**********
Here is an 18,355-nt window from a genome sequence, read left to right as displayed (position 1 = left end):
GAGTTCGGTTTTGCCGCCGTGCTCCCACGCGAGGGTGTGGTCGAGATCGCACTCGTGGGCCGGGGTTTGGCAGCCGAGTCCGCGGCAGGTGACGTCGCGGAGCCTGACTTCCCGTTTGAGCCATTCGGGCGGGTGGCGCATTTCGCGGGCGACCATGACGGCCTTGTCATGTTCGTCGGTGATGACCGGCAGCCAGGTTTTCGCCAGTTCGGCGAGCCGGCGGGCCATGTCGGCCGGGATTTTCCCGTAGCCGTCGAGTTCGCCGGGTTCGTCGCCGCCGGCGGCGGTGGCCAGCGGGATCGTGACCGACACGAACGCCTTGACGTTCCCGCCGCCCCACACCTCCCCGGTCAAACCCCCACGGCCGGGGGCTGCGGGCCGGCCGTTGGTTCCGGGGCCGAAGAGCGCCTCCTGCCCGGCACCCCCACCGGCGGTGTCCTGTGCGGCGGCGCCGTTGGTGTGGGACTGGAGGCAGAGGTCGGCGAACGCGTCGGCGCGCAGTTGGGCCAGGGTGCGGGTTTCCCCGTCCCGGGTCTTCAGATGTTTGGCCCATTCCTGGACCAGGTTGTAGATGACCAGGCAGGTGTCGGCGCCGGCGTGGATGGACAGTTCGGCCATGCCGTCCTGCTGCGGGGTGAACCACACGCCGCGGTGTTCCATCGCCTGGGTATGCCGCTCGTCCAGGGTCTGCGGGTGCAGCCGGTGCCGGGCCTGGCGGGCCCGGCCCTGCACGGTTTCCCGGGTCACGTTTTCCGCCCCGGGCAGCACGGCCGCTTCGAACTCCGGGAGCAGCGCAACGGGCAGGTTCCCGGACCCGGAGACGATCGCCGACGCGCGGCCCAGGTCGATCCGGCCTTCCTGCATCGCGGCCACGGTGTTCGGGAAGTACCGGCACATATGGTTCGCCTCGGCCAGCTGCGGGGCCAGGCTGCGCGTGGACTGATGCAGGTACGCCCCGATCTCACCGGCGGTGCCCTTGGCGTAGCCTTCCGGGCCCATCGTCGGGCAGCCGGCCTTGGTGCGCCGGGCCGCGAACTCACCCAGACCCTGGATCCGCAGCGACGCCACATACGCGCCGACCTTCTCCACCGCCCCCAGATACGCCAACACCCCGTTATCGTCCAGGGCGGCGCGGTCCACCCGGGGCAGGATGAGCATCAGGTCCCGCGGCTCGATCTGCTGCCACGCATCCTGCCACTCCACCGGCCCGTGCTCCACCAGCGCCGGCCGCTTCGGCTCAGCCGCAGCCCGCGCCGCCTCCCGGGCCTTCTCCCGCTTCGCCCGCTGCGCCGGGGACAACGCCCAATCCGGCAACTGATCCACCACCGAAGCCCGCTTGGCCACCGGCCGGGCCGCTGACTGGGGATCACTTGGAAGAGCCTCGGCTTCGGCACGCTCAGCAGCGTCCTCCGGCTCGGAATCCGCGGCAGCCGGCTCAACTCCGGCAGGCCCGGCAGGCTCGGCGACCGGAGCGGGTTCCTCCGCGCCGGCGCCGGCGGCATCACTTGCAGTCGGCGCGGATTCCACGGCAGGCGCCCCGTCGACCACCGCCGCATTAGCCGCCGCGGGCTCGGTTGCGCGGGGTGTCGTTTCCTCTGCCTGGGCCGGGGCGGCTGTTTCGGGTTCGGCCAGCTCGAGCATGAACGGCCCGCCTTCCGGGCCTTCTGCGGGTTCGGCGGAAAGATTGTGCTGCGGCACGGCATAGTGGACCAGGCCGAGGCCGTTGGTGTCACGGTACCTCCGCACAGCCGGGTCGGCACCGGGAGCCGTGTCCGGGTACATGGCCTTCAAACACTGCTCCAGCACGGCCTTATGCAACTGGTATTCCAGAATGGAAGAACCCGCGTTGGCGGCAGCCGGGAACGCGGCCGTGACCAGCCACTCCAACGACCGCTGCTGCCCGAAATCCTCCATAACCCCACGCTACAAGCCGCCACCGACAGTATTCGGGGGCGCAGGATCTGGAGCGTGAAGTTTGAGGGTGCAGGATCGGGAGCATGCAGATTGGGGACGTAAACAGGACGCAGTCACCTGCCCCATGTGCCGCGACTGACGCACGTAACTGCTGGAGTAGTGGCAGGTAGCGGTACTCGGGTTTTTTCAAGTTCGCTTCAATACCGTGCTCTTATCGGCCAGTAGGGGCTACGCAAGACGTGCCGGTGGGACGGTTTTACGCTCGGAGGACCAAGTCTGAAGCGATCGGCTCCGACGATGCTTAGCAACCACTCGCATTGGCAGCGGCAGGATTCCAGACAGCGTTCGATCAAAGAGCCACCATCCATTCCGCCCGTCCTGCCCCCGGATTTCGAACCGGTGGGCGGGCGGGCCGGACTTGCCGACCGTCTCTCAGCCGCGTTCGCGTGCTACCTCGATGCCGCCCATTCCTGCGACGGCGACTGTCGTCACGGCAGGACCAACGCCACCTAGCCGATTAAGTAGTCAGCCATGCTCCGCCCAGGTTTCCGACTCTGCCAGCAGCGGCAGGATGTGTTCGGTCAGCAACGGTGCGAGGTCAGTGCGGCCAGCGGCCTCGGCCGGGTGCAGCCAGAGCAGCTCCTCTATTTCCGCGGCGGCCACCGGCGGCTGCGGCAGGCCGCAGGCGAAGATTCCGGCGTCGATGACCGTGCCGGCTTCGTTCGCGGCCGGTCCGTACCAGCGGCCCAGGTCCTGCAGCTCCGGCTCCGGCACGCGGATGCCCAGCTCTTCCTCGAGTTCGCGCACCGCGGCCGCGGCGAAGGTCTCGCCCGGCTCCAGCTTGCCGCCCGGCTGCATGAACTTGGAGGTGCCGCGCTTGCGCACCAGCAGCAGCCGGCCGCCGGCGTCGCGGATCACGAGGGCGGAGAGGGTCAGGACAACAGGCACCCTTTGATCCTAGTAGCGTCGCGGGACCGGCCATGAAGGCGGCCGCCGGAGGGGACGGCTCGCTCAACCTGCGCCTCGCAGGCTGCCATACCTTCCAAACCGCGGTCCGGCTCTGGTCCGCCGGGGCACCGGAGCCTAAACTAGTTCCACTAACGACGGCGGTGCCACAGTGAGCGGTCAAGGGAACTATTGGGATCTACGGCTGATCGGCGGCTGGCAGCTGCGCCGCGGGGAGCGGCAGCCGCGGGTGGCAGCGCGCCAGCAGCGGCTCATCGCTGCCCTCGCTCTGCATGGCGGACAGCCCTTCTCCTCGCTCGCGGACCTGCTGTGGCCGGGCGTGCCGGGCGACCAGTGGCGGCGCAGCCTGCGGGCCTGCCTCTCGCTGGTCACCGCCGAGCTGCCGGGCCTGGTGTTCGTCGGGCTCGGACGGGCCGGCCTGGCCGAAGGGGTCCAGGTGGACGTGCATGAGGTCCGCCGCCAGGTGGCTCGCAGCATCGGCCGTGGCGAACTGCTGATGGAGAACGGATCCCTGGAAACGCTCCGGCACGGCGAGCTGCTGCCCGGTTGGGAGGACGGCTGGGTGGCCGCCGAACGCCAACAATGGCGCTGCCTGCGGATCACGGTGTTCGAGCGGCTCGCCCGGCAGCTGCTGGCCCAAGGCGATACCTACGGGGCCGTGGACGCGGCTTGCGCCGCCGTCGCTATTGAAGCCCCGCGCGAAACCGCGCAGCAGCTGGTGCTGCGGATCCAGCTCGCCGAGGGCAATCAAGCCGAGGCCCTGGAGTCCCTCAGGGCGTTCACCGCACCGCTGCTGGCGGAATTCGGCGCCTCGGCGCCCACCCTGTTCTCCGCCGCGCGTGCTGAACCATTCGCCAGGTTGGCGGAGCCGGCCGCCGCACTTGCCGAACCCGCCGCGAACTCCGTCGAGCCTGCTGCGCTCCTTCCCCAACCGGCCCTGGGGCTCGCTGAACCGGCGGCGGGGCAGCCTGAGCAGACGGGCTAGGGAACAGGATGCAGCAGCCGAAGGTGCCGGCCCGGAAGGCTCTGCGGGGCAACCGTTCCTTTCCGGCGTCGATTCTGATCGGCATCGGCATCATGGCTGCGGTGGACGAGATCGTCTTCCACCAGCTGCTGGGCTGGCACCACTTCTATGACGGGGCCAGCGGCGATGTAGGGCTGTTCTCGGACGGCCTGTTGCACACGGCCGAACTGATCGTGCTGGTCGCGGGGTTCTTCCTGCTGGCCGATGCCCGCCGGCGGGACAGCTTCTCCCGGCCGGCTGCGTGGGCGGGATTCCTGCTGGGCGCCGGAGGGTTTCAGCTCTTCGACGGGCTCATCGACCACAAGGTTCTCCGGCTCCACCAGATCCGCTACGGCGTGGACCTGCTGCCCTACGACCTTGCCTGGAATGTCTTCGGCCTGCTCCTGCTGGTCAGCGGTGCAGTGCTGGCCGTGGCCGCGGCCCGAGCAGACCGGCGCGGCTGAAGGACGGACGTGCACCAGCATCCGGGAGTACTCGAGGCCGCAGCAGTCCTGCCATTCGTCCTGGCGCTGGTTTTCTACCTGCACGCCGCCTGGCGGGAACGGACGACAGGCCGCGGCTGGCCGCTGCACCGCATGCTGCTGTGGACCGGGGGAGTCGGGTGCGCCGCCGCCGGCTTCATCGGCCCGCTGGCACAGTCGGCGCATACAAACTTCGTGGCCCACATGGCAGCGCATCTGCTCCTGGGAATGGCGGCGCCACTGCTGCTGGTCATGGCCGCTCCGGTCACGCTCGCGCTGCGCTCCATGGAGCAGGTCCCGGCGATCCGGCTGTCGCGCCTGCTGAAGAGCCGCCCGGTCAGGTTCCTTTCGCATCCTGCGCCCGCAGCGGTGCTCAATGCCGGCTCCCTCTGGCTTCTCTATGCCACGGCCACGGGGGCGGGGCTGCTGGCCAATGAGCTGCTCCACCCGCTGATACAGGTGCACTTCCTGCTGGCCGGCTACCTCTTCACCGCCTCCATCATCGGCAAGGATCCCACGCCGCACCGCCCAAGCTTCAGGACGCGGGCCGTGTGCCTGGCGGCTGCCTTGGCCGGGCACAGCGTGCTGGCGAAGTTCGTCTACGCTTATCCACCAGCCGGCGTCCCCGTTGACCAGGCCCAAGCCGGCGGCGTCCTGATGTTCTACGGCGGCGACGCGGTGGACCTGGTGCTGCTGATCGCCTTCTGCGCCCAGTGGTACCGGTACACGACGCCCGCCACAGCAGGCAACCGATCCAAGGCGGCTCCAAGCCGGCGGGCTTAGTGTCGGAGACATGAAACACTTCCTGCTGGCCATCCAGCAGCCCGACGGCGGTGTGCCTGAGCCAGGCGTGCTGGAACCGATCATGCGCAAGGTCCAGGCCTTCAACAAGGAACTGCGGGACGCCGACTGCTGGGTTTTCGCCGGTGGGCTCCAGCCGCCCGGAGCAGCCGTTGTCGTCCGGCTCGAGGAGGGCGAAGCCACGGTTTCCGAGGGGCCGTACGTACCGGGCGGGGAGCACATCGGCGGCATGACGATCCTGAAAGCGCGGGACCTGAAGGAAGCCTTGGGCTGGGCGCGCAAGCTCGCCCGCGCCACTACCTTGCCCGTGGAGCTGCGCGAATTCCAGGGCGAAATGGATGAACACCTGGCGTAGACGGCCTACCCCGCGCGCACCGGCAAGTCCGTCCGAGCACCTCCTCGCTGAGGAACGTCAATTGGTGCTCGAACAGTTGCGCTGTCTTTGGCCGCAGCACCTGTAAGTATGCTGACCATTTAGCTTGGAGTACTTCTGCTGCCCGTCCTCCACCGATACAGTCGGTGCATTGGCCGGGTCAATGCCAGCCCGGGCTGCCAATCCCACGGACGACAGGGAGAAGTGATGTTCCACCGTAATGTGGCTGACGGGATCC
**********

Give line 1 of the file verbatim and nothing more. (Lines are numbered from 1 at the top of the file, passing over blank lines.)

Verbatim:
Here is an 18,355-nt window from a genome sequence, read left to right as displayed (position 1 = left end):